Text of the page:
Cultured cells were fixed with −20°C methanol for 15 min in the case of EB1/3, ch-TOG, CLASP1/2, and p150Glued labeling. In the case of EB1, SLAIN1/2, CLIP-170, acetylated tubulin, and β-tubulin labeling, cells were fixed with −20°C methanol for 15 min and postfixed in 4% PFA in PBS for 15 min at RT. Cells were rinsed with 0.15% Triton X-100 in PBS; subsequent washing and labeling steps were performed in PBS supplemented with 1% bovine serum albumin and 0.15% Tween 20. At the end, slides were rinsed in 100% ethanol, air dried, and mounted in mounting medium (Vectashield; Vector Laboratories).
Image acquisition and processing
Images of fixed cells were collected with a microscope (DMRBE; Leica) equipped with PL Fluotar 100× 1.3 NA or 40× 1.00–0.50 NA oil objectives with a FITC/EGFP filter 41012 (Chroma Technology Corp.) and Texas red filter 41004 (Chroma Technology Corp.) and a charge-coupled device (CCD) camera (ORCA-ER-1394; Hamamatsu Photonics).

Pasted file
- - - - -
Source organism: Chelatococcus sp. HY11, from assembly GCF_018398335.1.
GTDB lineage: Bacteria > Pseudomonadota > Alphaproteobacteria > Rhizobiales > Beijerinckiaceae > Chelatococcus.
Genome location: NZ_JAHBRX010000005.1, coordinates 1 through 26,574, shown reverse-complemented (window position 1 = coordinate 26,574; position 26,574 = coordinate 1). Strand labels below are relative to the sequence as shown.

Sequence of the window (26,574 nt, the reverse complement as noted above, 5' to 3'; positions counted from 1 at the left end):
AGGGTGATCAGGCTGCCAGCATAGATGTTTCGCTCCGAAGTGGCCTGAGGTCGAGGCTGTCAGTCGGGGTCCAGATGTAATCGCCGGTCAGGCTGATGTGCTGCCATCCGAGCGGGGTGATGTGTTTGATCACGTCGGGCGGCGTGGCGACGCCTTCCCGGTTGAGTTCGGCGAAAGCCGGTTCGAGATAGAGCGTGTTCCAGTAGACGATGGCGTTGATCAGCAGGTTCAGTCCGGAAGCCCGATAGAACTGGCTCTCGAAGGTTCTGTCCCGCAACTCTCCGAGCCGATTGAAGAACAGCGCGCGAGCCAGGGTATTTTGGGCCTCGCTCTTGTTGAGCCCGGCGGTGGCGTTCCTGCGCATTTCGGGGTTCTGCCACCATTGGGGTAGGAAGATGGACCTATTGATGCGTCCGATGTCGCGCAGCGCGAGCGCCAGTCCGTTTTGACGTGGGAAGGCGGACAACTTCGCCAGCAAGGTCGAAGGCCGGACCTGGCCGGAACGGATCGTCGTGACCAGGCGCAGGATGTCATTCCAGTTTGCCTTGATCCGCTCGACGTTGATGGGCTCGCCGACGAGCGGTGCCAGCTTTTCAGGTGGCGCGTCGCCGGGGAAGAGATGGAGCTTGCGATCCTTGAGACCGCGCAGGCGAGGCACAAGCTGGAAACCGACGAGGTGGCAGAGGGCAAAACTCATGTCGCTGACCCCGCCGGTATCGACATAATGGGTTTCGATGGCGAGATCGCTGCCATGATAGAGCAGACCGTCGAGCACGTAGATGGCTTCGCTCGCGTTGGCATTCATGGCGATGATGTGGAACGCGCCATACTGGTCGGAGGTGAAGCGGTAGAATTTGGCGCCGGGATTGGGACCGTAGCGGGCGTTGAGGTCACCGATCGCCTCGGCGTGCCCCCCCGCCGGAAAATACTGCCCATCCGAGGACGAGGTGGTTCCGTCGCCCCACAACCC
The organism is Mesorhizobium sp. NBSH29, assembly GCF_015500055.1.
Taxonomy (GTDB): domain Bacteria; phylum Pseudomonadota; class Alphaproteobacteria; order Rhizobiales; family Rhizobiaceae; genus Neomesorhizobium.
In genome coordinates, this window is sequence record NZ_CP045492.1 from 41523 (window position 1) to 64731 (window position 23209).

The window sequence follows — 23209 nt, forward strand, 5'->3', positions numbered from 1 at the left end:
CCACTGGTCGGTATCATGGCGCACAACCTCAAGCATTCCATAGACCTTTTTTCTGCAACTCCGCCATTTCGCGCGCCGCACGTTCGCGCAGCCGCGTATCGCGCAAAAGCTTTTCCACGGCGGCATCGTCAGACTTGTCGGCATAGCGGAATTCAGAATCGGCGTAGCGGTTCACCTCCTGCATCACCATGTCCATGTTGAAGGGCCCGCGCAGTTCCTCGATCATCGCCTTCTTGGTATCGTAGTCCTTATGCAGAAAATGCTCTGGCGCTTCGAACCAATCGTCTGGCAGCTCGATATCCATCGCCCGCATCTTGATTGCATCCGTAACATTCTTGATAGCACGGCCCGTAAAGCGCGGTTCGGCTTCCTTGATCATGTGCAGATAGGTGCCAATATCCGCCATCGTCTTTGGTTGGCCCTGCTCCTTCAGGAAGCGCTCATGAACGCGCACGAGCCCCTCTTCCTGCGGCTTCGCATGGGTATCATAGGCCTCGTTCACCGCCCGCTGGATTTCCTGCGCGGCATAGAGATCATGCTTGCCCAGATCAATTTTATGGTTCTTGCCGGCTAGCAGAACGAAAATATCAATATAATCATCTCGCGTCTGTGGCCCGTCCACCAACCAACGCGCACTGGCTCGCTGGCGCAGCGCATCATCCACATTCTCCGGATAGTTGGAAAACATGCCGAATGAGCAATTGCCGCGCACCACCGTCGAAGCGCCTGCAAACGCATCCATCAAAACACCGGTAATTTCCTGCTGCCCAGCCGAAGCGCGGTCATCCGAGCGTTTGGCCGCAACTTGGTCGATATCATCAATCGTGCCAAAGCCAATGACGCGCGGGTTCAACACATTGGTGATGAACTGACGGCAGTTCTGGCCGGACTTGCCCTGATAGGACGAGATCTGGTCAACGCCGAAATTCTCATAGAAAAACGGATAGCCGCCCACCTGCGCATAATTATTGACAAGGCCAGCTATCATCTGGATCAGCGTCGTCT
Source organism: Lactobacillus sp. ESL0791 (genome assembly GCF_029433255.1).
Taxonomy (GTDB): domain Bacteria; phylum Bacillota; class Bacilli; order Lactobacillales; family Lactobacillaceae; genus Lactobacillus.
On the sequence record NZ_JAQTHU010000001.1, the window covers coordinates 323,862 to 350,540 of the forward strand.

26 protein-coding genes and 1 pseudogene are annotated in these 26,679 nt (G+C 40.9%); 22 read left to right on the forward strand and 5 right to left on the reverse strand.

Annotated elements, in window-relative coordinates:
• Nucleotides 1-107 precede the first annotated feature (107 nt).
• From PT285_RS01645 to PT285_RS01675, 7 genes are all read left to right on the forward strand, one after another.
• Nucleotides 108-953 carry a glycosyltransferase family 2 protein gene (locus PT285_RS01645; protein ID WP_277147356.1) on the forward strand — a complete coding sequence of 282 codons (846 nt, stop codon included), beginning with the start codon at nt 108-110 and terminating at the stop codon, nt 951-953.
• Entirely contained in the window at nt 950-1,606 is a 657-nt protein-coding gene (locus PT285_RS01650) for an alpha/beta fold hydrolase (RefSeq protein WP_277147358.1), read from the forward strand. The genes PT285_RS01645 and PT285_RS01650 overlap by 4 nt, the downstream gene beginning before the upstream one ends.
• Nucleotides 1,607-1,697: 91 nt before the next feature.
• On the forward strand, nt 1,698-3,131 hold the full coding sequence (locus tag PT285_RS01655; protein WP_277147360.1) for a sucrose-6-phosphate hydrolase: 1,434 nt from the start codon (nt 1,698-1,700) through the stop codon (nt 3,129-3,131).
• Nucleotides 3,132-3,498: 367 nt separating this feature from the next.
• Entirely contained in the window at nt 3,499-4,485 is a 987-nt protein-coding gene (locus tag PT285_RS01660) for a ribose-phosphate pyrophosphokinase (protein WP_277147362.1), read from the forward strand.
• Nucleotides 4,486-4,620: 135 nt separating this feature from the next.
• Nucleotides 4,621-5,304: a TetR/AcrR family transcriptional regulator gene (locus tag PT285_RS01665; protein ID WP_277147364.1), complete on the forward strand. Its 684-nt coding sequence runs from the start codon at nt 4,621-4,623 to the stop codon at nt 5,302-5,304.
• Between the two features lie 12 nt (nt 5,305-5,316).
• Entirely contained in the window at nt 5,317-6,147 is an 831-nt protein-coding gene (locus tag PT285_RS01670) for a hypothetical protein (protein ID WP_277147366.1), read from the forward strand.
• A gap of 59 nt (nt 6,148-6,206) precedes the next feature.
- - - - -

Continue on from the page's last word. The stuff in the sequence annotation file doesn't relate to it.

Live-cell imaging was performed on an inverted research microscope (Eclipse Ti-E; Nikon) with a Perfect Focus System (Nikon), equipped with CFI Apo total internal reflection fluorescence (TIRF) 100× 1.49 NA oil objective (Nikon) and an EMCCD camera (QuantEM 512SC; Roper Scientific) and controlled with MetaMorph 7.5 software (Molecular Devices). The 16-bit images were projected onto the CCD chip with intermediate lens 2.5× at a magnification of 0.065 µm/pixel. To keep cells at 37°C, we used a stage-top incubator (model INUG2E-ZILCS; Tokai Hit); cells were imaged in the normal culture medium. The microscope was equipped with a TIRF-E motorized TIRF illuminator modified by Roper Scientific (PICT-IbiSA; Institut Curie). For regular imaging, we used a mercury lamp (HBO-100W/2; Osram) for excitation or 491-nm 50-mW Calypso (Cobolt) and 561-nm 50-mW Jive (Cobolt) lasers. We used an ET-GFP filter set (Chroma Technology Corp.) for imaging of proteins tagged with GFP and an ET-mCherry filter set (Chroma Technology Corp.) for imaging of proteins tagged with mCherry. For simultaneous imaging of green and red fluorescence, we used an ET-mCherry/GFP filter set together with an imaging system (Dual View DV2; Roper Scientific) equipped with dichroic filter (565 DCXR; Chroma Technology Corp.) and an emission filter (HQ530/30m; Chroma Technology Corp.).